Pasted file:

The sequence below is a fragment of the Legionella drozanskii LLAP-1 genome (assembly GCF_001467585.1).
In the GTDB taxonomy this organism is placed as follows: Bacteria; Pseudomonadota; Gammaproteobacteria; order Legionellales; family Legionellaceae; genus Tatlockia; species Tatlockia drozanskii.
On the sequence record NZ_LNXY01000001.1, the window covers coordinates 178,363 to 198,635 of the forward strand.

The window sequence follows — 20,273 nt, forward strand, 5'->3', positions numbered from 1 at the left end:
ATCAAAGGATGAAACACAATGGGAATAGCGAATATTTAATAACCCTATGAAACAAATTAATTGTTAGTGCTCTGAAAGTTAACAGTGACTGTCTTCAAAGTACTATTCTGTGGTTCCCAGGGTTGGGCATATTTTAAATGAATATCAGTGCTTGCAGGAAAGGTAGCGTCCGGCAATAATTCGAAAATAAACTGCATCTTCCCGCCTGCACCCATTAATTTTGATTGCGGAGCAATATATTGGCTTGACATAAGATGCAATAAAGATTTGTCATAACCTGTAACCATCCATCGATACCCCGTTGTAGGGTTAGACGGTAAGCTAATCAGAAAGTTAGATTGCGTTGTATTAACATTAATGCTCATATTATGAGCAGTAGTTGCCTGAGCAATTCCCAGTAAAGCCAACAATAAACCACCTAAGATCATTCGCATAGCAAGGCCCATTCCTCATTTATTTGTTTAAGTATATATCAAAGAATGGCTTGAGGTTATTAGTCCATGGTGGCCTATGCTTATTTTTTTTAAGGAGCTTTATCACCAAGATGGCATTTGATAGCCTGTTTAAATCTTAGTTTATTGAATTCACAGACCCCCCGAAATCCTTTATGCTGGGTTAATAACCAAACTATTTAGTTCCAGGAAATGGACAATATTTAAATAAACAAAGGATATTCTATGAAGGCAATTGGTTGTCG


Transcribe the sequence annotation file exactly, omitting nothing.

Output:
The sequence below is a fragment of the Legionella drozanskii LLAP-1 genome (assembly GCF_001467585.1).
In the GTDB taxonomy this organism is placed as follows: Bacteria; Pseudomonadota; Gammaproteobacteria; order Legionellales; family Legionellaceae; genus Tatlockia; species Tatlockia drozanskii.
On the sequence record NZ_LNXY01000001.1, the window covers coordinates 178,363 to 198,635 of the forward strand.

The window sequence follows — 20,273 nt, forward strand, 5'->3', positions numbered from 1 at the left end:
ATCAAAGGATGAAACACAATGGGAATAGCGAATATTTAATAACCCTATGAAACAAATTAATTGTTAGTGCTCTGAAAGTTAACAGTGACTGTCTTCAAAGTACTATTCTGTGGTTCCCAGGGTTGGGCATATTTTAAATGAATATCAGTGCTTGCAGGAAAGGTAGCGTCCGGCAATAATTCGAAAATAAACTGCATCTTCCCGCCTGCACCCATTAATTTTGATTGCGGAGCAATATATTGGCTTGACATAAGATGCAATAAAGATTTGTCATAACCTGTAACCATCCATCGATACCCCGTTGTAGGGTTAGACGGTAAGCTAATCAGAAAGTTAGATTGCGTTGTATTAACATTAATGCTCATATTATGAGCAGTAGTTGCCTGAGCAATTCCCAGTAAAGCCAACAATAAACCACCTAAGATCATTCGCATAGCAAGGCCCATTCCTCATTTATTTGTTTAAGTATATATCAAAGAATGGCTTGAGGTTATTAGTCCATGGTGGCCTATGCTTATTTTTTTTAAGGAGCTTTATCACCAAGATGGCATTTGATAGCCTGTTTAAATCTTAGTTTATTGAATTCACAGACCCCCCGAAATCCTTTATGCTGGGTTAATAACCAAACTATTTAGTTCCAGGAAATGGACAATATTTAAATAAACAAAGGATATTCTATGAAGGCAATTGGTTGTCG